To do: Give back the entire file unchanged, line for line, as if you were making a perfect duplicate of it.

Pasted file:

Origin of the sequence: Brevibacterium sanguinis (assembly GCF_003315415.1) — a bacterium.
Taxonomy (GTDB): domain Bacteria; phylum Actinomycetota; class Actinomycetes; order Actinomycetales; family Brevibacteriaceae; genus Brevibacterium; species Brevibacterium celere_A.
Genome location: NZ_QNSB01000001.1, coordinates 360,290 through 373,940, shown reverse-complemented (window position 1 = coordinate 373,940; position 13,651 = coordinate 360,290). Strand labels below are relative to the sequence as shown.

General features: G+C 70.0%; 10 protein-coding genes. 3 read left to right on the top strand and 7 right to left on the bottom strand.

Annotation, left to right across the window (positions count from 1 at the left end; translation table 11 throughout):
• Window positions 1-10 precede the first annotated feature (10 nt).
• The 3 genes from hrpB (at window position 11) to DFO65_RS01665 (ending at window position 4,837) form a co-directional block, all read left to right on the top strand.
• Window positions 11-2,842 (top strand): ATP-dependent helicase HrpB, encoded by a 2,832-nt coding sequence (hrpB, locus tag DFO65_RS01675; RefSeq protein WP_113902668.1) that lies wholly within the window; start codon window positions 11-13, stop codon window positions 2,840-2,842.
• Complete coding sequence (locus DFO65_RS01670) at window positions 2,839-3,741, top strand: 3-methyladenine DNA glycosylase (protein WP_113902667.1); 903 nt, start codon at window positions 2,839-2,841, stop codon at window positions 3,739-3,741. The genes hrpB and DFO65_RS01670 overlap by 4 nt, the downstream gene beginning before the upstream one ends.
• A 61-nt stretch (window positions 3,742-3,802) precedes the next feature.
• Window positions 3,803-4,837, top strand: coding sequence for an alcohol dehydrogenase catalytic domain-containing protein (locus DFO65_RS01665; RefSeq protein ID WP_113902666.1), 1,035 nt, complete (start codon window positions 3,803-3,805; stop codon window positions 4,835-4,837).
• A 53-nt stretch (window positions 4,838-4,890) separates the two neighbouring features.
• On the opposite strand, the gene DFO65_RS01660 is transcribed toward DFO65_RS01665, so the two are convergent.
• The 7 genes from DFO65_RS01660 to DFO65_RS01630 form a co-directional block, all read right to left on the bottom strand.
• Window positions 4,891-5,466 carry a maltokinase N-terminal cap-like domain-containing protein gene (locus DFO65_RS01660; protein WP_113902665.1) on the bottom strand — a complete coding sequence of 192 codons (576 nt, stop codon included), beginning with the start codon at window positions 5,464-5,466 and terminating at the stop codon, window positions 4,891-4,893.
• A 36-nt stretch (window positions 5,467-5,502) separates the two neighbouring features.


Origin of the sequence: Brevibacterium sanguinis (assembly GCF_003315415.1) — a bacterium.
Taxonomy (GTDB): domain Bacteria; phylum Actinomycetota; class Actinomycetes; order Actinomycetales; family Brevibacteriaceae; genus Brevibacterium; species Brevibacterium celere_A.
Genome location: NZ_QNSB01000001.1, coordinates 360,290 through 373,940, shown reverse-complemented (window position 1 = coordinate 373,940; position 13,651 = coordinate 360,290). Strand labels below are relative to the sequence as shown.

General features: G+C 70.0%; 10 protein-coding genes. 3 read left to right on the top strand and 7 right to left on the bottom strand.

Annotation, left to right across the window (positions count from 1 at the left end; translation table 11 throughout):
• Window positions 1-10 precede the first annotated feature (10 nt).
• The 3 genes from hrpB (at window position 11) to DFO65_RS01665 (ending at window position 4,837) form a co-directional block, all read left to right on the top strand.
• Window positions 11-2,842 (top strand): ATP-dependent helicase HrpB, encoded by a 2,832-nt coding sequence (hrpB, locus tag DFO65_RS01675; RefSeq protein WP_113902668.1) that lies wholly within the window; start codon window positions 11-13, stop codon window positions 2,840-2,842.
• Complete coding sequence (locus DFO65_RS01670) at window positions 2,839-3,741, top strand: 3-methyladenine DNA glycosylase (protein WP_113902667.1); 903 nt, start codon at window positions 2,839-2,841, stop codon at window positions 3,739-3,741. The genes hrpB and DFO65_RS01670 overlap by 4 nt, the downstream gene beginning before the upstream one ends.
• A 61-nt stretch (window positions 3,742-3,802) precedes the next feature.
• Window positions 3,803-4,837, top strand: coding sequence for an alcohol dehydrogenase catalytic domain-containing protein (locus DFO65_RS01665; RefSeq protein ID WP_113902666.1), 1,035 nt, complete (start codon window positions 3,803-3,805; stop codon window positions 4,835-4,837).
• A 53-nt stretch (window positions 4,838-4,890) separates the two neighbouring features.
• On the opposite strand, the gene DFO65_RS01660 is transcribed toward DFO65_RS01665, so the two are convergent.
• The 7 genes from DFO65_RS01660 to DFO65_RS01630 form a co-directional block, all read right to left on the bottom strand.
• Window positions 4,891-5,466 carry a maltokinase N-terminal cap-like domain-containing protein gene (locus DFO65_RS01660; protein WP_113902665.1) on the bottom strand — a complete coding sequence of 192 codons (576 nt, stop codon included), beginning with the start codon at window positions 5,464-5,466 and terminating at the stop codon, window positions 4,891-4,893.
• A 36-nt stretch (window positions 5,467-5,502) separates the two neighbouring features.